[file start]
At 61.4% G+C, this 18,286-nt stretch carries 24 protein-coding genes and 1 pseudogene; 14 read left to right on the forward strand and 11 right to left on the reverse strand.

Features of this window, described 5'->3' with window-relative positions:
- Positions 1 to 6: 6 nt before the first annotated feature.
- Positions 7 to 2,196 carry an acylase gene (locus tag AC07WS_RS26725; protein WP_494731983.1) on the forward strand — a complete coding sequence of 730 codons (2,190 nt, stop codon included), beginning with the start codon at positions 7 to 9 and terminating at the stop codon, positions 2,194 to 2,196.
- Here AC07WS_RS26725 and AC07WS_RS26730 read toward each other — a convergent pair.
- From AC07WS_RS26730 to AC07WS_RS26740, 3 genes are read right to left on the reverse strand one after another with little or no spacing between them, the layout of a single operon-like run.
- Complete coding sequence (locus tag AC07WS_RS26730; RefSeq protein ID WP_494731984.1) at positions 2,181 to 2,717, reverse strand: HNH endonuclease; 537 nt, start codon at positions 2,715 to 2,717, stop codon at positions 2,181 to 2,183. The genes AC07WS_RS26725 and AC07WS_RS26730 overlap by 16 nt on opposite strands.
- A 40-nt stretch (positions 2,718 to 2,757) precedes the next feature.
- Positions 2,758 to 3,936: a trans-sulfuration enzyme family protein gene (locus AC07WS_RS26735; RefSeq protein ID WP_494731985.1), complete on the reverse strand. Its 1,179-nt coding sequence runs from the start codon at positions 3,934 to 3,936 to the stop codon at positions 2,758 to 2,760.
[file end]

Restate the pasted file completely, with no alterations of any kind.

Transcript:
At 61.4% G+C, this 18,286-nt stretch carries 24 protein-coding genes and 1 pseudogene; 14 read left to right on the forward strand and 11 right to left on the reverse strand.

Features of this window, described 5'->3' with window-relative positions:
- Positions 1 to 6: 6 nt before the first annotated feature.
- Positions 7 to 2,196 carry an acylase gene (locus tag AC07WS_RS26725; protein WP_494731983.1) on the forward strand — a complete coding sequence of 730 codons (2,190 nt, stop codon included), beginning with the start codon at positions 7 to 9 and terminating at the stop codon, positions 2,194 to 2,196.
- Here AC07WS_RS26725 and AC07WS_RS26730 read toward each other — a convergent pair.
- From AC07WS_RS26730 to AC07WS_RS26740, 3 genes are read right to left on the reverse strand one after another with little or no spacing between them, the layout of a single operon-like run.
- Complete coding sequence (locus tag AC07WS_RS26730; RefSeq protein ID WP_494731984.1) at positions 2,181 to 2,717, reverse strand: HNH endonuclease; 537 nt, start codon at positions 2,715 to 2,717, stop codon at positions 2,181 to 2,183. The genes AC07WS_RS26725 and AC07WS_RS26730 overlap by 16 nt on opposite strands.
- A 40-nt stretch (positions 2,718 to 2,757) precedes the next feature.
- Positions 2,758 to 3,936: a trans-sulfuration enzyme family protein gene (locus AC07WS_RS26735; RefSeq protein ID WP_494731985.1), complete on the reverse strand. Its 1,179-nt coding sequence runs from the start codon at positions 3,934 to 3,936 to the stop codon at positions 2,758 to 2,760.